But a company called Dinner Lab thinks that is “idiotic” and is inventing a “new paradigm” for restaurant dining.
The company wants to bring the wisdom of crowds to fine dining, and it does so at about 1,500 events a year, in 20 cities. Soon it will try this approach in a more conventional setting: a brick-and-mortar restaurant. The company plans to open at least one, and perhaps as many as three, in locations and with menus determined by the input of thousands of diners….
When you attend a Dinner Lab event, you are given an index card and asked to rate each dish’s creativity and taste, as well as each drink pairing, on a scale of one to five. You also decide whether or not the course was “restaurant worthy.”…
The scores are fed into a computer, and each week the numbers are crunched and the results are relayed to chefs, along with suggestions gleaned from the comments space on the cards and from emails sent in by diners. Maybe some people thought the burnt pepper sambuca sausage with fresh mustard was a little dry. Perhaps the chilled avocado and yogurt soup lacked zing….
It is the job of Dinner Lab’s chefs to take this information and to learn from it, tinkering with and improving recipes.
As an event, this actually sounds like fun. Chefs cook in the middle of the room, discuss their concoctions with diners, diners are encouraged to think about what they are eating, and there is plenty of convivial interaction:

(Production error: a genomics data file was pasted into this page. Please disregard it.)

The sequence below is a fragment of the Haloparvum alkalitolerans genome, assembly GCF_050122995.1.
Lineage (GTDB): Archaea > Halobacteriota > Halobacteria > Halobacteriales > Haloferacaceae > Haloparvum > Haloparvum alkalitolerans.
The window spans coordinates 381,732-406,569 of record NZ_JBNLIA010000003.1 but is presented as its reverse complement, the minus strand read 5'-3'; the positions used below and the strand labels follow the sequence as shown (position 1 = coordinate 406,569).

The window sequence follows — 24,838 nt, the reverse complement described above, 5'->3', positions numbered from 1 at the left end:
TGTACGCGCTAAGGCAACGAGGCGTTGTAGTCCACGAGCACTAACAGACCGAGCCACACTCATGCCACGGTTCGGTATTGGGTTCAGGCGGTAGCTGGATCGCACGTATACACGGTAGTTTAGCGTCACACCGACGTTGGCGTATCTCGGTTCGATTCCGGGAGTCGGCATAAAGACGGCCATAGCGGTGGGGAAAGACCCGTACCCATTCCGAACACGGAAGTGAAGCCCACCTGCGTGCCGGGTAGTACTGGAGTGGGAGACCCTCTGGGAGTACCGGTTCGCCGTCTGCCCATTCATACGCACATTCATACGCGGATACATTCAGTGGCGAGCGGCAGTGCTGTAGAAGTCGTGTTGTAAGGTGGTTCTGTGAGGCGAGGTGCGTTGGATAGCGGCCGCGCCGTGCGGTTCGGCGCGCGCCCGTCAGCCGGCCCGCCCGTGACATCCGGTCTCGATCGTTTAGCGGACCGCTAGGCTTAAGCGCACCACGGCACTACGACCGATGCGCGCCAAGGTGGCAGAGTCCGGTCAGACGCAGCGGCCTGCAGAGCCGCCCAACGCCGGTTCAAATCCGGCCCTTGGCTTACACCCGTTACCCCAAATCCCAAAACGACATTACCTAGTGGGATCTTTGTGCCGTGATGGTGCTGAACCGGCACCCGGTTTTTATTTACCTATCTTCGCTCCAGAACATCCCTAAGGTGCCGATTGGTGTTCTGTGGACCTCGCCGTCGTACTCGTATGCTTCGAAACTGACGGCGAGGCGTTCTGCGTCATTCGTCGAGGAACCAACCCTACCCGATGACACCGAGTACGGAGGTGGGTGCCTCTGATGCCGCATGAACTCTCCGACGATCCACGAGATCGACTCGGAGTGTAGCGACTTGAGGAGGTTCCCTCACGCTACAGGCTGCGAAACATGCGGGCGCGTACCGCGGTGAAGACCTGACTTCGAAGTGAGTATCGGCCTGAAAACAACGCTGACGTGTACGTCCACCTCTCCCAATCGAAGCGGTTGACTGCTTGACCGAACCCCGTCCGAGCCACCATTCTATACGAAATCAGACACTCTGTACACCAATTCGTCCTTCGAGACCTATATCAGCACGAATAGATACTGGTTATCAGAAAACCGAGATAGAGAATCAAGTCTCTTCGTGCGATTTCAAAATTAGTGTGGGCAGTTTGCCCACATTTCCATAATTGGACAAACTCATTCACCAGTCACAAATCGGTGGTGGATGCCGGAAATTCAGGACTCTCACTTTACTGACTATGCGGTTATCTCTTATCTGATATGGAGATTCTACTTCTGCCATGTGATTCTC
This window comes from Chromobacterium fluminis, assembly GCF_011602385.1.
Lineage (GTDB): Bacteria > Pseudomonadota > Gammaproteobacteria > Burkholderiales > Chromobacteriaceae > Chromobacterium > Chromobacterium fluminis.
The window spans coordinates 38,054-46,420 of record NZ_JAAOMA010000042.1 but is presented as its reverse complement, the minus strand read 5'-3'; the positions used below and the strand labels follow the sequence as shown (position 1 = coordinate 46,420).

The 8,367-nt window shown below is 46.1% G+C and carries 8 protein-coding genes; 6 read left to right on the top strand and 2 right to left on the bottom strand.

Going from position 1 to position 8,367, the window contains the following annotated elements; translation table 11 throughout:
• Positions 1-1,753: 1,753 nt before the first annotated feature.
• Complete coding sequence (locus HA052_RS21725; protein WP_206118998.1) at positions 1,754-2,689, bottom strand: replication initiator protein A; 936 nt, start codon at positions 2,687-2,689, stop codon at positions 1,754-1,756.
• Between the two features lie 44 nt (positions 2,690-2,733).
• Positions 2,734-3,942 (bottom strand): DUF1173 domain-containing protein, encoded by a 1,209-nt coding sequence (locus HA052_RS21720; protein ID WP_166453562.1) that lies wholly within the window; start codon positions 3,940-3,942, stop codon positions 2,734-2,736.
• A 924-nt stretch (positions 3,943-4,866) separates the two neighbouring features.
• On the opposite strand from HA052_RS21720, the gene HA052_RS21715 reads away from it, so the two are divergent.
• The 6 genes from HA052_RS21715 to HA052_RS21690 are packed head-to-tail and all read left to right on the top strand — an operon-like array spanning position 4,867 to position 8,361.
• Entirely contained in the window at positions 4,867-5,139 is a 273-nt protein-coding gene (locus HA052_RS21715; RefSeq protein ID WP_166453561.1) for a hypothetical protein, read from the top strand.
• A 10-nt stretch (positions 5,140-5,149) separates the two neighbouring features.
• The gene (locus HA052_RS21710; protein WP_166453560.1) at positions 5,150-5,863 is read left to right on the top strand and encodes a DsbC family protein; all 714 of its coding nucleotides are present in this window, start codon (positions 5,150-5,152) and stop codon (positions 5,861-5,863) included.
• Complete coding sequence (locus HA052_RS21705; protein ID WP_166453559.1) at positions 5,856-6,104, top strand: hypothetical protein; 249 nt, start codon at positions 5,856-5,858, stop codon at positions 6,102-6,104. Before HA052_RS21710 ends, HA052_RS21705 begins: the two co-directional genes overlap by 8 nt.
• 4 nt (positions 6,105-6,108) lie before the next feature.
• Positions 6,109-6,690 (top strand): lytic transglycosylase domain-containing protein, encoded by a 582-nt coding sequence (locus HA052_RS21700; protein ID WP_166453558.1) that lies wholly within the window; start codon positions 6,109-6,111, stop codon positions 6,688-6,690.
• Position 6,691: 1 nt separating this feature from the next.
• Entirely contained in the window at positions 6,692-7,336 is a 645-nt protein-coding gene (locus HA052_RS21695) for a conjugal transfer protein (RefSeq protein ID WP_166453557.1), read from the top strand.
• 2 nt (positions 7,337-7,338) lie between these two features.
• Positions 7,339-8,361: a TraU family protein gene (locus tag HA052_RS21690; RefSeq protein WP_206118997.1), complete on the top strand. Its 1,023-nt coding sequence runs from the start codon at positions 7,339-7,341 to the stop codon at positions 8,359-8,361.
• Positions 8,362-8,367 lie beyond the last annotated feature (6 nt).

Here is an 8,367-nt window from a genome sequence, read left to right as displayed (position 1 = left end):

The meals are designed to maximize interaction. The process of scribbling scores inevitably leads to discussions. Long tables help, too, as do family-style courses.
But a new paradigm for restaurant dining? Why think the wisdom of crowds is better at designing recipes than creative chefs? The end result is what the “average” diner prefers. This may be a safe way of designing dishes that avoids culinary disasters since these will be eliminated through the crowd’s vote. But how many creative, unusual dishes will fall by the wayside as well. This cannot help but result in lowest-common-denominator cooking
It used to be “design by committee” was a pejorative because when committees design something the compromises necessary to get agreement lead to less than optimal results. But apparently today, if the committee is large enough, the results are unassailable.
The problem with this way of thinking is that when you aggregate many random opinions, you get an average opinion. But this is not wisdom; it’s just statistics—the law of large numbers—and has little to do with originality, creativity, or high quality.